Since mid-September, more than 20 Israelis have been killed in Palestinian terror attacks, and dozens of Palestinians have been killed, the vast majority of them during clashes with Israeli forces or while carrying out attacks, according to the Israeli government.
While the violence has put a damper on their community’s holiday spirit, many local Christians said toning down Christmas festivities isn’t the answer.
“Our situation is difficult, but it has been like this for more than 60 years,” said Christina Canavati, 22, referring to the establishment of the state of Israel 67 years ago. “It’s sad, but we need to live our lives as best we can, and that means celebrating Christmas the way we celebrate it every year.”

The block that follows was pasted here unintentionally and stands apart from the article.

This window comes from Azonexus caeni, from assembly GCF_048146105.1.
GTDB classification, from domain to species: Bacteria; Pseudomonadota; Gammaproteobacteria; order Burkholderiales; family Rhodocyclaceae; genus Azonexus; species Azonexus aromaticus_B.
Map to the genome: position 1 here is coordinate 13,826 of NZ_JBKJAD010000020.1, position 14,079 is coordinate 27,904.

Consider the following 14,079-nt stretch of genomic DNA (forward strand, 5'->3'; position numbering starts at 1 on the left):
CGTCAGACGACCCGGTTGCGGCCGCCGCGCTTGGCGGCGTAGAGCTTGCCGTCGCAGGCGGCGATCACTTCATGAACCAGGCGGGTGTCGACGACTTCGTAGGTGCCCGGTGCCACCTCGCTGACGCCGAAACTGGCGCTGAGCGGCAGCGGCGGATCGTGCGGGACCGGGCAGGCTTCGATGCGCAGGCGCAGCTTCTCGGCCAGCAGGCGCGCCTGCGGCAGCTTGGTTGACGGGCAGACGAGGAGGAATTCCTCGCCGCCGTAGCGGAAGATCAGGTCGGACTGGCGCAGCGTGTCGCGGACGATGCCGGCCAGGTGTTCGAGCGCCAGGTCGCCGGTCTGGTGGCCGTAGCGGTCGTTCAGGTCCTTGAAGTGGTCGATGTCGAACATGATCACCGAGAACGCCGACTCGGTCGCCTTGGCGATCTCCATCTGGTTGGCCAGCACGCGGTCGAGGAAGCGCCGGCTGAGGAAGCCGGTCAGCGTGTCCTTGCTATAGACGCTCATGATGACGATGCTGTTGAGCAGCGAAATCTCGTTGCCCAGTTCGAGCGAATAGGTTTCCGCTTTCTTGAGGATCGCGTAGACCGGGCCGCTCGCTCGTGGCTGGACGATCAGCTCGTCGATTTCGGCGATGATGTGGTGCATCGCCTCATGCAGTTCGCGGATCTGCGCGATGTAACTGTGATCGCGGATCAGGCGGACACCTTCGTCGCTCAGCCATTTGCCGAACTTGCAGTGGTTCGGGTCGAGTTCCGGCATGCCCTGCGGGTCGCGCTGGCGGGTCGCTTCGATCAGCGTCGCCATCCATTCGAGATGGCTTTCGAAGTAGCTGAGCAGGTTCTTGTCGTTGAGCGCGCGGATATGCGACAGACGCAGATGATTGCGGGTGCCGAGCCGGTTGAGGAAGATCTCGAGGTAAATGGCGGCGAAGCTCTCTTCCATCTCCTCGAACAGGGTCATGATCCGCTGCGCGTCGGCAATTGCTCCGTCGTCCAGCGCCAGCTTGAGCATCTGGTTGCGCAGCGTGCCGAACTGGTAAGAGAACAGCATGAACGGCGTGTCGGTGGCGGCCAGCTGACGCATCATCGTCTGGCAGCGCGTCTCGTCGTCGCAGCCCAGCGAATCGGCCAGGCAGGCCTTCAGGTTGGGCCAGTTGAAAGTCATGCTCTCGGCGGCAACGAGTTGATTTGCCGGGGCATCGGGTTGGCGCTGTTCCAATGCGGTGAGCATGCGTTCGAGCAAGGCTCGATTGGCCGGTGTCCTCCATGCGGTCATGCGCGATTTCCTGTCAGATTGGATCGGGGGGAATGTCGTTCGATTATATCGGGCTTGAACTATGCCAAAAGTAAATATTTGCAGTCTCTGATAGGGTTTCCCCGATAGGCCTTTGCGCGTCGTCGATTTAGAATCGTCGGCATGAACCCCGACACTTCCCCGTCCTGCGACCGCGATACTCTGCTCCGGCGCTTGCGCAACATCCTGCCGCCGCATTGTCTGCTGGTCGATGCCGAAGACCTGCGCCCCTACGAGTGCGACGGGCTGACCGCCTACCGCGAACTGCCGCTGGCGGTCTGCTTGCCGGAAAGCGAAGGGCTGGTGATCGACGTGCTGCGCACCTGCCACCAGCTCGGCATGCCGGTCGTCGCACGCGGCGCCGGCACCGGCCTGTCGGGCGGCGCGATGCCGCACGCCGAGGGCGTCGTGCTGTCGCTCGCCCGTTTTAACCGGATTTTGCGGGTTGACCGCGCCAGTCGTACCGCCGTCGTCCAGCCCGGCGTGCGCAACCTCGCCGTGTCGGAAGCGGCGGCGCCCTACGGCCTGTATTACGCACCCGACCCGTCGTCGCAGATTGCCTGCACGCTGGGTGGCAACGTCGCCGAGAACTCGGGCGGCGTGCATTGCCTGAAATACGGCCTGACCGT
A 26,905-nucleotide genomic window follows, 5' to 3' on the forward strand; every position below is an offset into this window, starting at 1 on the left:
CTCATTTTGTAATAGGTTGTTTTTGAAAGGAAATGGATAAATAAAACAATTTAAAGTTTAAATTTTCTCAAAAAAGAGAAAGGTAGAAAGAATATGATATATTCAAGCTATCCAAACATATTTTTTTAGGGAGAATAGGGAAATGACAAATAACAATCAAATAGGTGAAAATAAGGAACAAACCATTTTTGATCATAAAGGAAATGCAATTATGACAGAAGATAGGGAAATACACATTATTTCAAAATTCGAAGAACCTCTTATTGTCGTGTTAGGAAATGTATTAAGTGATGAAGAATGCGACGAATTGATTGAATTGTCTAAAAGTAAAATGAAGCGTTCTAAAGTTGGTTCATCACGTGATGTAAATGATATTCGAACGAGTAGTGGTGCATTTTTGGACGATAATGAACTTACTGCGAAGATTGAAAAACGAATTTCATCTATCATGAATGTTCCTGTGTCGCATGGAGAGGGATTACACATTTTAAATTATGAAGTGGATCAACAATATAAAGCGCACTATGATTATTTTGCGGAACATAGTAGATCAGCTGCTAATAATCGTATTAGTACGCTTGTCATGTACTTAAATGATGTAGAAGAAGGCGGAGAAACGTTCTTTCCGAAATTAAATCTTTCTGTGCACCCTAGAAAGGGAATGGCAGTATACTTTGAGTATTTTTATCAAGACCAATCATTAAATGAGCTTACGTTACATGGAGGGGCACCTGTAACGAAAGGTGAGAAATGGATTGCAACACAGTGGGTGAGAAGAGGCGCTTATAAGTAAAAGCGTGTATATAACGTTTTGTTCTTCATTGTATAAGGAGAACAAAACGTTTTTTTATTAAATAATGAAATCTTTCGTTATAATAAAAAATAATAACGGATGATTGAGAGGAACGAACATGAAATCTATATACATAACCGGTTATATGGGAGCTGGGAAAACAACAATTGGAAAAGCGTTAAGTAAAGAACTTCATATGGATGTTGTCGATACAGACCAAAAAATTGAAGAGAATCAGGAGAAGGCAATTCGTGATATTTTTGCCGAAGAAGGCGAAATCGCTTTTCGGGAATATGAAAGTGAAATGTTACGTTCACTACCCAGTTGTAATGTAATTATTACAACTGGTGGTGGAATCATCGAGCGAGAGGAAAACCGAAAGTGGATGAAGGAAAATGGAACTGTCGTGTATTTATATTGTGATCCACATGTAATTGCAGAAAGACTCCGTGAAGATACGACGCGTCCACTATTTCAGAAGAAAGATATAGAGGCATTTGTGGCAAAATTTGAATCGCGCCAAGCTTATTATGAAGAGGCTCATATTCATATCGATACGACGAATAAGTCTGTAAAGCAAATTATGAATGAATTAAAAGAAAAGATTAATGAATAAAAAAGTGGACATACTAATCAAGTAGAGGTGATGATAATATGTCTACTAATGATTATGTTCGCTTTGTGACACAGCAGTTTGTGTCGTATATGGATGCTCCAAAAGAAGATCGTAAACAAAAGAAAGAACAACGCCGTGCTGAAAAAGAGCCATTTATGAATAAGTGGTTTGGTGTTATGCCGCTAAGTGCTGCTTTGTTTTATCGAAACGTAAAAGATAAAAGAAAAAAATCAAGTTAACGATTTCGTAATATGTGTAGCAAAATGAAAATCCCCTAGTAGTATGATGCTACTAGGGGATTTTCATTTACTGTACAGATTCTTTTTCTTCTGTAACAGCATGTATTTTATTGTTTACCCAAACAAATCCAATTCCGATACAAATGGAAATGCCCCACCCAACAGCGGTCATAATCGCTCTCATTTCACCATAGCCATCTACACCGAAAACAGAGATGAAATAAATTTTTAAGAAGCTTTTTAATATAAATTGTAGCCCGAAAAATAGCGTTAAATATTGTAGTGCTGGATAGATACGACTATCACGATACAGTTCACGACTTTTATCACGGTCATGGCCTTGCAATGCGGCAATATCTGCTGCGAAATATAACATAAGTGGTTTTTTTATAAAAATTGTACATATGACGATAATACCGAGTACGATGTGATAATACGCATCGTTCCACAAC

Hana Amireh, head of the Higher Presidential Committee of Churches Affairs in Palestine, a Palestinian government agency, said the Palestinian Authority has urged the mayors of towns that celebrate Christmas to commit to a “certain decrease” in festivities.
This year, for example, the municipality of Bethlehem was asked to not set off holiday fireworks and to limit the decorations that traditionally adorn the town’s main thoroughfares.
Although Palestinian Prime Minister Rami Hamdallah will light the Manger Square Christmas tree, Amireh said, unlike previous years, he will not join the festive dinner hosted by the Bethlehem municipality.
“But religious events will still take place, as will the Christian procession,” a lively parade through the streets of Bethlehem, he said.